On the first day of
October 1896, the following approved members of the National Society of the
Daughters of the American Revolution: Nellie Belle Fitch Crane, Mary McClelland
Irwin Creigh, Anna Fister Doyle, Isabelle Doyle, Mary Postlethwaite Doyle,
Ellenore Elizabeth Dutcher, Margaret Elizabeth Dutcher Alexander, Elma Lanphear
Jaynes, Margaret Emma Doyle Pickens, Anna Fitch Skinner, Martha Lydia Poland
Thurston, Elizabeth Isabella Maxwell Allan Tukey, Harriet Dexter McCloud Ware,
Emma Elizabeth Doyle Wilderman and Euphemia Righter Wood, under the authorization
of the National Board of Management, organized a chapter of the Daughters of
the American Revolution in the city of Omaha, state of Nebraska, to be known as
the Omaha Chapter. The following
officers were chosen: Mrs. Henry S.
Jaynes as Regent, Mrs. Alonzo P. Tukey as Vice Regent, Miss E.E. Dutcher as
Secretary, Mrs. L.S. Skinner as Registrar, Mrs. Lyman E. Ware as Treasurer,
Mrs. Edward A. Crane as Historian.
This chapter steadily
increased in membership, accomplishing much good work. In 1899, there were 73 members. The Historian’s report for that year is the
first one on file.
Being the first chapter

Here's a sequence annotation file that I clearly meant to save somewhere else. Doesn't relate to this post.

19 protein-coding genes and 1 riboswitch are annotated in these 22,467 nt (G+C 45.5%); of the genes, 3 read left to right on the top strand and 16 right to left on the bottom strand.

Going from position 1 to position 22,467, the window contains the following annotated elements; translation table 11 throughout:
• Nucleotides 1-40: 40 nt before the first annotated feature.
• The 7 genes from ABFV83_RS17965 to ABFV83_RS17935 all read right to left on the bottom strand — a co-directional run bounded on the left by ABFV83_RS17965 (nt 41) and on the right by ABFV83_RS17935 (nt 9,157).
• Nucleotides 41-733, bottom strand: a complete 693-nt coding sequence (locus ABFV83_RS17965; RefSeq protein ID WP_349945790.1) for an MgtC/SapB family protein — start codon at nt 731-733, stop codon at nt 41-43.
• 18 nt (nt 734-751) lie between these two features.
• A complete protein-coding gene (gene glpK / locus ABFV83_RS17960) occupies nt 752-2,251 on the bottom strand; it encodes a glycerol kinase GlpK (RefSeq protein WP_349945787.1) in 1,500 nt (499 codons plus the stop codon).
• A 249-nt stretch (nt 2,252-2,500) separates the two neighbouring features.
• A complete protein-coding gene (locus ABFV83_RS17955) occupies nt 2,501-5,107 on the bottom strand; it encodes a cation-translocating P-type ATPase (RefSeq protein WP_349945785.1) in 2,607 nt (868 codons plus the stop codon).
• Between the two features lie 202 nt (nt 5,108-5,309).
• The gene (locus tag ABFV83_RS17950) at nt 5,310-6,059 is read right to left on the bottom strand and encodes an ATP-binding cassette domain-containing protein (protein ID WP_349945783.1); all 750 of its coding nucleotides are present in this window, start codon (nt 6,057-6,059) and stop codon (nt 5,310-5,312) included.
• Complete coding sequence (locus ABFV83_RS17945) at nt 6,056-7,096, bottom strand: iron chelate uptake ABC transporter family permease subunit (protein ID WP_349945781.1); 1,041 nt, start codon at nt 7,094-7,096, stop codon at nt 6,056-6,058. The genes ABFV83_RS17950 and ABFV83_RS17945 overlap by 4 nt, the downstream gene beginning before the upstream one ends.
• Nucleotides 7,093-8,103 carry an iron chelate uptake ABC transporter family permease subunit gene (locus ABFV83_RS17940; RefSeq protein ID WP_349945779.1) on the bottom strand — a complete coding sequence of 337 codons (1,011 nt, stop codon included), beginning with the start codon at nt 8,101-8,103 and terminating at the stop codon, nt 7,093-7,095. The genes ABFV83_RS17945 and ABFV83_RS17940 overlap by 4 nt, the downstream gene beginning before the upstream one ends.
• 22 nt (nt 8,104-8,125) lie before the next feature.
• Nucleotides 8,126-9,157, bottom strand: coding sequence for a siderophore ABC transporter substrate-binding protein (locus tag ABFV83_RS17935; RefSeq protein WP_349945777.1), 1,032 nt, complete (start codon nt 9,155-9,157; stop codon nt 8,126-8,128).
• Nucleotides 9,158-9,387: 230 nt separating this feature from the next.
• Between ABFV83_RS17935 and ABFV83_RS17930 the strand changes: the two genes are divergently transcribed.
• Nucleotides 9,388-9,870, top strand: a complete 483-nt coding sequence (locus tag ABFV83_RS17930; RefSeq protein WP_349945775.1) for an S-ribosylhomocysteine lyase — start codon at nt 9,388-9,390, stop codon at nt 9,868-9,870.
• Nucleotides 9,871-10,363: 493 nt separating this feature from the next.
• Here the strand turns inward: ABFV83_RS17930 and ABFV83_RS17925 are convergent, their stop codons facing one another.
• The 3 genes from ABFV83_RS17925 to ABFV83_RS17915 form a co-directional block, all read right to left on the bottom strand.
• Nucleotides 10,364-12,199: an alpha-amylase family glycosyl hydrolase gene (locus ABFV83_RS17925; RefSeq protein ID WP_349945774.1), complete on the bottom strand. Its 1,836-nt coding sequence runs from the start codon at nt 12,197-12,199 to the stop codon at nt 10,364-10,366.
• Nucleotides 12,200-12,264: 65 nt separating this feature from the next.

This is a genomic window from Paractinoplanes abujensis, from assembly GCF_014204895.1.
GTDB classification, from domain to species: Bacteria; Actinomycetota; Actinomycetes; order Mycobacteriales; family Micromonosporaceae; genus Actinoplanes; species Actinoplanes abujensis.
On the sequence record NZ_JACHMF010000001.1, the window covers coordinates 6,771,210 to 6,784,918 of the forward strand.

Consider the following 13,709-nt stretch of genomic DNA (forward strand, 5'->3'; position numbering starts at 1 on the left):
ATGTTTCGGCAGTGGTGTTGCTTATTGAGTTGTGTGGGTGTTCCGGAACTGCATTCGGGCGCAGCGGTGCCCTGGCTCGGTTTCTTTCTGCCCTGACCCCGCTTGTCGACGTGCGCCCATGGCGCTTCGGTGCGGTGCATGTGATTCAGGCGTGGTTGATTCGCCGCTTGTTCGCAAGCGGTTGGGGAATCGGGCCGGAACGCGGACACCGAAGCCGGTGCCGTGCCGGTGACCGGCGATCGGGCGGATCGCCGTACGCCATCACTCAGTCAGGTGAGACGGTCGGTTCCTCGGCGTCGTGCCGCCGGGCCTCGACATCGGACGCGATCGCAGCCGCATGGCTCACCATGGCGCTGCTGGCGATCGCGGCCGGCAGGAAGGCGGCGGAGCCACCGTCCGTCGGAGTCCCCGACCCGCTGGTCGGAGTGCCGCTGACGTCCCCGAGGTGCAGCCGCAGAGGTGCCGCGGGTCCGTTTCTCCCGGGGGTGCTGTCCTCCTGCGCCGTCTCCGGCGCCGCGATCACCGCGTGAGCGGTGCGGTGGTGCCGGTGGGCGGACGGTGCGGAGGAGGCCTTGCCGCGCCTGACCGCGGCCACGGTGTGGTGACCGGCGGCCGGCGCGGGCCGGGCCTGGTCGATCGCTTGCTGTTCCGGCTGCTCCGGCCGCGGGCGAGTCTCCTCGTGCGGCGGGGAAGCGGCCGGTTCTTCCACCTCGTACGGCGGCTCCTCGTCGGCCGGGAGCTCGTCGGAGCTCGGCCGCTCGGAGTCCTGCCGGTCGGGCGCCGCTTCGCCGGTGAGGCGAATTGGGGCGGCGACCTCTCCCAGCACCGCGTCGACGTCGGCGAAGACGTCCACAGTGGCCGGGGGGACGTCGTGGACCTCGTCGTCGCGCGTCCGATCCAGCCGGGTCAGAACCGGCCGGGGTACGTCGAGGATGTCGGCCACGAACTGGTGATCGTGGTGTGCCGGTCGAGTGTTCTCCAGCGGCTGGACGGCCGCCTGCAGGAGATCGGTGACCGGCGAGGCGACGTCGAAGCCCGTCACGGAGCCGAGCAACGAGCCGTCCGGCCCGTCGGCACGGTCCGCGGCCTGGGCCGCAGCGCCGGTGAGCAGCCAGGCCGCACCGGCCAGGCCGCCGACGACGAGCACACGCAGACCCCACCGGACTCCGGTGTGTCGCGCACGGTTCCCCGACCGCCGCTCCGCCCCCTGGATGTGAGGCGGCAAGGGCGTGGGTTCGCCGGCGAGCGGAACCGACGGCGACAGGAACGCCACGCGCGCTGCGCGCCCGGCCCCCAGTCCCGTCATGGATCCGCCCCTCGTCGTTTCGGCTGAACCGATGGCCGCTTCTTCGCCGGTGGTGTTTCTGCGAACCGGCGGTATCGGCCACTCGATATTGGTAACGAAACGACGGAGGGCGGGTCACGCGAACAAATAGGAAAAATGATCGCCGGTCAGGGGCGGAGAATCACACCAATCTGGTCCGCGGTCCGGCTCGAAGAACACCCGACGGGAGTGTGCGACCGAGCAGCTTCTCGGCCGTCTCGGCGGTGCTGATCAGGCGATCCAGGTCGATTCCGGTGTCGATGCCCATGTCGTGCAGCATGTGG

organized in the city of Omaha, it was given the name of its home city, which
derived its name from the Omaha tribe of Indians which had lived on the
townsite as early as 1650. The name
“Omaha” means “Those going against the wind”.
The legend is that in a great battle which the Omaha Indians waged in
the early history of the state, every warrior of their enemy tribe was killed,
except one, who was cast, wounded into the swift current of the river. He escaped by swimming against the current
to a point far above where he was thrown into the stream. As he left the water on the opposite side, he
lifted his right arm and defiantly exclaimed, “E-roma-ha”. The conquerors interpreted this as an
exclamation meaning fortitude and courage.
Accordingly, they took part of this euphonious exclamation of the last
surviving member of the foe as their tribal name, “Omaha”.
The Omahas are one of the five tribes of the so-called Dhegiba (or Dakota) groups of the Siouan family, the other four being Kansa, Quapau, Osage and Ponca. Lewis and Clark found the Omahas on the south side of the Missouri
River, opposite Sioux City in 1800. In
1802, the Omahas were greatly reduced in number by a small pox epidemic. In 1854, when the government made the
relinquishment treaty with them, they owned vast tracts south of the Missouri
River and north of the Platte River. The treaty was liberal in terms and very satisfactory to all.
Logan Fontenelle was
chief of the Omahas when the treaty was made.
He was of French parentage, his father having come to this section of
the country in 1824, and taking an Indian woman as his wife. His eldest son, Logan Fontenelle, was a
remarkable figure, active, with quick perception and beloved by all who knew
him. He died at the age of thirty,
battling against the Sioux. The
Fontenelle flag, a large United States flag, is one of the prized possessions
of the Omaha Chapter.
This chapter has over 150
members who range from 18 – 92 years of age. Our members are college students, young mothers, members of the
military, members of the work force, active volunteers and retirees. Each member has a unique facet to offer the